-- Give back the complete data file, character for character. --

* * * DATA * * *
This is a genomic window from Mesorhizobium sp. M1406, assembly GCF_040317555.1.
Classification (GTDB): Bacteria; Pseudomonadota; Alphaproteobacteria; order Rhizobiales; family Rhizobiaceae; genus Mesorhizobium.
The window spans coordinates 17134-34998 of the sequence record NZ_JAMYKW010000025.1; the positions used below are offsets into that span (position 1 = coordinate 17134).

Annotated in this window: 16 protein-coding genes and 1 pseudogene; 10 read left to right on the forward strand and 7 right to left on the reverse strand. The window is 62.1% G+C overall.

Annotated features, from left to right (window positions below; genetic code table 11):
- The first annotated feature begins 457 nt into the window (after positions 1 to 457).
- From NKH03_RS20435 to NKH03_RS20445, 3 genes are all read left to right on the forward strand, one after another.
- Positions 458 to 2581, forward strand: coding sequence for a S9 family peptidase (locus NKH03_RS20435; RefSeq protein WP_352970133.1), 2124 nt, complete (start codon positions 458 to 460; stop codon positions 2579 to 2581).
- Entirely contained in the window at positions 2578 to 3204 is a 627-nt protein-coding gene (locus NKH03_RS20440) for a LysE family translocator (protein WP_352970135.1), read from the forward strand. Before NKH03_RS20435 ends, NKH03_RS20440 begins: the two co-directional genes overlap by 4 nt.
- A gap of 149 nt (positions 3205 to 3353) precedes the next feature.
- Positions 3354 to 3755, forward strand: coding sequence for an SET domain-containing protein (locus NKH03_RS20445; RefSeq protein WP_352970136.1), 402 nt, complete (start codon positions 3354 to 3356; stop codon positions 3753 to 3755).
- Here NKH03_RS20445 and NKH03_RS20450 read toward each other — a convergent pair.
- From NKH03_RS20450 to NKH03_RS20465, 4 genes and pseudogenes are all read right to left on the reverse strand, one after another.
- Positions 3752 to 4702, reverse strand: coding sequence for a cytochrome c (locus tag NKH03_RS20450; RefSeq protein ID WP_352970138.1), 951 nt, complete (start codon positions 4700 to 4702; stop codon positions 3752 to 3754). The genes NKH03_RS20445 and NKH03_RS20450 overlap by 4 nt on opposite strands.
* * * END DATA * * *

This is a genomic window from Mesorhizobium sp. M1406, assembly GCF_040317555.1.
Classification (GTDB): Bacteria; Pseudomonadota; Alphaproteobacteria; order Rhizobiales; family Rhizobiaceae; genus Mesorhizobium.
The window spans coordinates 17134-34998 of the sequence record NZ_JAMYKW010000025.1; the positions used below are offsets into that span (position 1 = coordinate 17134).

Annotated in this window: 16 protein-coding genes and 1 pseudogene; 10 read left to right on the forward strand and 7 right to left on the reverse strand. The window is 62.1% G+C overall.

Annotated features, from left to right (window positions below; genetic code table 11):
- The first annotated feature begins 457 nt into the window (after positions 1 to 457).
- From NKH03_RS20435 to NKH03_RS20445, 3 genes are all read left to right on the forward strand, one after another.
- Positions 458 to 2581, forward strand: coding sequence for a S9 family peptidase (locus NKH03_RS20435; RefSeq protein WP_352970133.1), 2124 nt, complete (start codon positions 458 to 460; stop codon positions 2579 to 2581).
- Entirely contained in the window at positions 2578 to 3204 is a 627-nt protein-coding gene (locus NKH03_RS20440) for a LysE family translocator (protein WP_352970135.1), read from the forward strand. Before NKH03_RS20435 ends, NKH03_RS20440 begins: the two co-directional genes overlap by 4 nt.
- A gap of 149 nt (positions 3205 to 3353) precedes the next feature.
- Positions 3354 to 3755, forward strand: coding sequence for an SET domain-containing protein (locus NKH03_RS20445; RefSeq protein WP_352970136.1), 402 nt, complete (start codon positions 3354 to 3356; stop codon positions 3753 to 3755).
- Here NKH03_RS20445 and NKH03_RS20450 read toward each other — a convergent pair.
- From NKH03_RS20450 to NKH03_RS20465, 4 genes and pseudogenes are all read right to left on the reverse strand, one after another.
- Positions 3752 to 4702, reverse strand: coding sequence for a cytochrome c (locus tag NKH03_RS20450; RefSeq protein ID WP_352970138.1), 951 nt, complete (start codon positions 4700 to 4702; stop codon positions 3752 to 3754). The genes NKH03_RS20445 and NKH03_RS20450 overlap by 4 nt on opposite strands.